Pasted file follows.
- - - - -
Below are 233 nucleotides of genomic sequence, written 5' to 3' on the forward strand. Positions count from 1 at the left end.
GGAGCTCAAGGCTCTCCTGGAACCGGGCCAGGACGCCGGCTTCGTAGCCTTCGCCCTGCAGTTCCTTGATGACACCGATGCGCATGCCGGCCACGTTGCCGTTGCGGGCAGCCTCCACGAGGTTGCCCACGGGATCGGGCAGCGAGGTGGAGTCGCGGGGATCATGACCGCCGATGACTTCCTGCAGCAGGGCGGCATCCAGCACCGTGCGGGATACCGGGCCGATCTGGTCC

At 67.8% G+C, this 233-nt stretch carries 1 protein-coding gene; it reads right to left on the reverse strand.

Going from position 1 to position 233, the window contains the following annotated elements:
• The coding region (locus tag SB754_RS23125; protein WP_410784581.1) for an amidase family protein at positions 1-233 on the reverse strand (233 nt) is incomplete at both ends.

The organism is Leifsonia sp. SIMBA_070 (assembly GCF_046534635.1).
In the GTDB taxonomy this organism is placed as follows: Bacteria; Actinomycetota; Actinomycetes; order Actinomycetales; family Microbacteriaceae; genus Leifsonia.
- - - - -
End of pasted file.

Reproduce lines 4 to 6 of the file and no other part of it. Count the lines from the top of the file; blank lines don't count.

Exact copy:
Going from position 1 to position 233, the window contains the following annotated elements:
• The coding region (locus tag SB754_RS23125; protein WP_410784581.1) for an amidase family protein at positions 1-233 on the reverse strand (233 nt) is incomplete at both ends.

The organism is Leifsonia sp. SIMBA_070 (assembly GCF_046534635.1).